ABOUT THIS BOOK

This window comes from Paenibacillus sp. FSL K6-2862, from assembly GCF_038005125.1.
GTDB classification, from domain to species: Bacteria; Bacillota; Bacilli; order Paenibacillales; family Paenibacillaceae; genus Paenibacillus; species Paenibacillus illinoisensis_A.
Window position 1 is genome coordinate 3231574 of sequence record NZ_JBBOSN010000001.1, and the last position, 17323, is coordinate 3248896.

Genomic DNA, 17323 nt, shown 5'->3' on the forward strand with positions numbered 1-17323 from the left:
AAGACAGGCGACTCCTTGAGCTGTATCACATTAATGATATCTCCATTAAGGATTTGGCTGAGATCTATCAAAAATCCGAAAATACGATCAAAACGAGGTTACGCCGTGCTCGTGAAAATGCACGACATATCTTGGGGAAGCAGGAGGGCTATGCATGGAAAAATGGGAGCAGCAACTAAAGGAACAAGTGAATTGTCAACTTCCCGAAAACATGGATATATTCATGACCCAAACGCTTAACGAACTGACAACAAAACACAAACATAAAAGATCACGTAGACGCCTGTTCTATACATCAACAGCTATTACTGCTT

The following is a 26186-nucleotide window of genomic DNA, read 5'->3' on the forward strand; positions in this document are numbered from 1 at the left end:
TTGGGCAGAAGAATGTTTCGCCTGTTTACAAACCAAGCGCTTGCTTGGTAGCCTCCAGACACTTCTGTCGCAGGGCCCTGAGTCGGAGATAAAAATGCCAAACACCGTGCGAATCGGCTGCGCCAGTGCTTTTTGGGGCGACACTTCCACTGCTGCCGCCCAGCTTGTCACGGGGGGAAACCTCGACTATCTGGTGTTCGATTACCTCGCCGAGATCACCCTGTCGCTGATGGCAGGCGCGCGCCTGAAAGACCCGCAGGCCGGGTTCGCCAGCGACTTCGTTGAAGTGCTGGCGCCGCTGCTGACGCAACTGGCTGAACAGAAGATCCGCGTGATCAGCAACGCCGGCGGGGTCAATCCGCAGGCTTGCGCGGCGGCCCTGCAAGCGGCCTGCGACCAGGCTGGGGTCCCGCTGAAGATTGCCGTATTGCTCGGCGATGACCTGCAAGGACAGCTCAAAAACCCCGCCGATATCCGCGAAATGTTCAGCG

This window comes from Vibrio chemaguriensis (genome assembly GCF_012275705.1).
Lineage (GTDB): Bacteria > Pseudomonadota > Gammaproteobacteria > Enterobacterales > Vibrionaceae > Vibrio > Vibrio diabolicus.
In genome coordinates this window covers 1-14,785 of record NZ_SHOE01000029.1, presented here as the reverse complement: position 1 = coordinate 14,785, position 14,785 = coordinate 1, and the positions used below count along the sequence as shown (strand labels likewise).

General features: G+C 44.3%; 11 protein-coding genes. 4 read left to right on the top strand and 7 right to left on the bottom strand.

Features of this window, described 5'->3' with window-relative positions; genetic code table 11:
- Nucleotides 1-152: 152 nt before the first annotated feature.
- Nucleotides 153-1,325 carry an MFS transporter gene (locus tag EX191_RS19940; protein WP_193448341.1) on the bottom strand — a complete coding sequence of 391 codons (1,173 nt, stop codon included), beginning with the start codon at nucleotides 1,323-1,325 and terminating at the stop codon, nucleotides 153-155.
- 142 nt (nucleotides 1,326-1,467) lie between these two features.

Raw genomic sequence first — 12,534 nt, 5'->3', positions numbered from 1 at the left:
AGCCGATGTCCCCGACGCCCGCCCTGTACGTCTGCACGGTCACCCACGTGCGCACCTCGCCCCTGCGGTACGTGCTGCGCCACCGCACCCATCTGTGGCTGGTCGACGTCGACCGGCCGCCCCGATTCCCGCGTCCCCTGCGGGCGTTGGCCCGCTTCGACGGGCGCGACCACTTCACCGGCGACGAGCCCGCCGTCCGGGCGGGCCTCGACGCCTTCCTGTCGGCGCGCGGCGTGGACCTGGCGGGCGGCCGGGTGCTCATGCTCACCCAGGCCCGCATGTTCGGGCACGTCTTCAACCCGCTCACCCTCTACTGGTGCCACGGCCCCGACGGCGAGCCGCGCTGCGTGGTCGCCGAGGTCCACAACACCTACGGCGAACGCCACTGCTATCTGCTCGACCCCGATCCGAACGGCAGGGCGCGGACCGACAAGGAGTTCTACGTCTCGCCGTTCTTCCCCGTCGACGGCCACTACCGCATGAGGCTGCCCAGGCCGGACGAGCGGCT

This volume explores historical, political, social, diplomatic, and economic aspects of the Yugoslav idea—"Yugoslavism"—between the creation of the nation in 1918 and its dissolution in the early 1990s. The key theme that emerges is that Yugoslavism was a fluid concept, understood differently at different times by various leaders, social groups, and the member states that comprised Yugoslavia. There never was a single definition of who and what was (or was not) "Yugoslav," and this contributed to the ultimate failure of the Yugoslav idea and the Yugoslav state. These essays, by scholars from the former Yugoslavia and from the West, look at the interplay of the states and peoples of Yugoslavia and at the roles played by intellectuals, leaders, and institutions, both secular and religious.